Eric Flint, Science Fiction author and editor. Writer of alternate histories. (1632, 1636: The Saxon Uprising)  @EricFlint

Gregory Frost, Fantasy and Science Fiction (Lyrec, Shadowbridge)  @gregory_frost

Neil Gaiman, Locus, Hugo and Nebula Award winning Science Fiction Author (American Gods, Coraline). Also Graphic Novels (The Sandman)  @neilhimself

Charles E. Gannon, Professor and Best-selling and Nebula nominated author (Fire with Fire, Raising Caine) @cegannon1

David Gerrold, Hugo and Nebula Award winning Science Fiction author and screenwriter (The Man Who Folded Himself, The Martian Child) @DavidGerrold

William Gibson, Hugo, Nebula and Philip K. Dick Award winning Science Fiction and Cyberpunk author (Neuromancer, Mona Lisa Overdrive)  @GreatDismal

Max Gladstone, Science Fiction/Fantasy author (Full Fathom Five, Last First Snow) @maxgladstone

Kathleen Goonan, John W. Campbell Award winning Science Fiction author (In War Times, This Shared Dream) @KathleenGoonan

Steven Gould, New York Times best-selling Science Fiction author and short story writer (Jumper, Reflex) @StevenGould

Daryl Gregory, Science Fiction and Fantasy author (Afterparty, Harrison Squared) @darylwriterguy

Nicola Griffith, Nebula and James Tiptree Award winning Science Fiction and Fantasy author and editor (Ammonite, With Her Body)  @nicolaz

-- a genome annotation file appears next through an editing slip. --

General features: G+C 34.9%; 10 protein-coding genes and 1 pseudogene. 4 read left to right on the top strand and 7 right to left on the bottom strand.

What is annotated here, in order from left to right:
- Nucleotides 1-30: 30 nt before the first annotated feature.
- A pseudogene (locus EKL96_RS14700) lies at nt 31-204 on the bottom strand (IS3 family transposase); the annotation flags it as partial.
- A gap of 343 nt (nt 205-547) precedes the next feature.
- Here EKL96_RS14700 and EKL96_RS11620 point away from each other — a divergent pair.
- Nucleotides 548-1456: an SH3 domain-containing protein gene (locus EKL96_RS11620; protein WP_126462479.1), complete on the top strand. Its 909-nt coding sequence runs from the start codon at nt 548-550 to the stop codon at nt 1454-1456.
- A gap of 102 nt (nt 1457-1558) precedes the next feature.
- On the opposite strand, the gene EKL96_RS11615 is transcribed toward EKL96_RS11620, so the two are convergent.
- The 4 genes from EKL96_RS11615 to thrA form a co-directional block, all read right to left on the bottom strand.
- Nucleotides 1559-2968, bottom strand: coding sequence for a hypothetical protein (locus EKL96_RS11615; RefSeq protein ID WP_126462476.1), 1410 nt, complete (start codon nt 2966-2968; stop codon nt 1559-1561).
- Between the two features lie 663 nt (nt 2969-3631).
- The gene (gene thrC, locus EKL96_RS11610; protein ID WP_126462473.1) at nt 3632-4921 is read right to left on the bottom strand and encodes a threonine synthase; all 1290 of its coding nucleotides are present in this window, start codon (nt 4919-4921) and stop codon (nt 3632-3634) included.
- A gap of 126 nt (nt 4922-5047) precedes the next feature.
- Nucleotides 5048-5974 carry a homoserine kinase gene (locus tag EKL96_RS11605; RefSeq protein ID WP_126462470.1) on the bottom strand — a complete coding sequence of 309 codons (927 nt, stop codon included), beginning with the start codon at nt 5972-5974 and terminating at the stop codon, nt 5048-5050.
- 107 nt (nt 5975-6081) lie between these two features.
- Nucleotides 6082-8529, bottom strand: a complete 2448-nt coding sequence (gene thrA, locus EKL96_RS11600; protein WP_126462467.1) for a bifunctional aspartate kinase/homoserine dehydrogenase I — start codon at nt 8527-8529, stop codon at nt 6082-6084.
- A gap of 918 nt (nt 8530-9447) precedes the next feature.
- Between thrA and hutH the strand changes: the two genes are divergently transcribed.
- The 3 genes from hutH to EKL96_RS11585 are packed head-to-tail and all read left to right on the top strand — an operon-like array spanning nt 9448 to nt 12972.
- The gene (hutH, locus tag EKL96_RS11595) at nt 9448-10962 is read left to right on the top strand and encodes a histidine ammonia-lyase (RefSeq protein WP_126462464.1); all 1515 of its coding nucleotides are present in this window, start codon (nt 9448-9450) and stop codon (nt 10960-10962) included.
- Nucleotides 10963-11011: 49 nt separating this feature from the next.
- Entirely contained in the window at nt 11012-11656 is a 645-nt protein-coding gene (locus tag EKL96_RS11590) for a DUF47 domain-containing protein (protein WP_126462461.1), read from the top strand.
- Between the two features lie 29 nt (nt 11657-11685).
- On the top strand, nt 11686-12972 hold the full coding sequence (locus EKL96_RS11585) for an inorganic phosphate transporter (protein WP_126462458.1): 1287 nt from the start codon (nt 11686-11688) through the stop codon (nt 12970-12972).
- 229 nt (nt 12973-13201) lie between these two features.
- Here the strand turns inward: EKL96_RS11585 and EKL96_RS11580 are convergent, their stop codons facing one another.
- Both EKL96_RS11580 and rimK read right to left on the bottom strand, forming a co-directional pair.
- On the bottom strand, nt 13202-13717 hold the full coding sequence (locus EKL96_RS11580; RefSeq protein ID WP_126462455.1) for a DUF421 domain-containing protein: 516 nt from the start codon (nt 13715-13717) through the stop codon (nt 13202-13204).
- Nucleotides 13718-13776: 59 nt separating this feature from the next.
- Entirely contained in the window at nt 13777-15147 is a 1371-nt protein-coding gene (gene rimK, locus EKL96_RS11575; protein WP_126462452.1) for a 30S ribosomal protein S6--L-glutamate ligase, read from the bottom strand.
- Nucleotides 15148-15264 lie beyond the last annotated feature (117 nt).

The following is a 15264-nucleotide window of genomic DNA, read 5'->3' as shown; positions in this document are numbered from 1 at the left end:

Lev Grossman, John W. Campbell Award winning Fantasy and Young Adult author (The Magicians, The Magician King)  @leverus

Eileen Gunn, Nebula Award winning Science Fiction author and editor (Stable Strategies and Others, The Wiscon Chronicles) @eileen_gunn

Elizabeth Hand, Nebula and World Fantasy Award winning Science Fiction and Fantasy author (Walking the Moon, Winterlong) @Liz_Hand

William Hertling, Science Fiction author (Avogadro Corp., A.I. Apocalypse) @hertling

Nancy Holder, Bram Stoker Award wining Science Fiction and Horror Author (Pretty Little Devils, Wicked: Revelation), as well as works in the Buffyverse  @nancyholder

Nalo Hopkinson, Aurora and Locus Award winning Fantasy and Science Fiction author (The New Moon’s Arms, So Long Been Dreaming)  @nalohopkinson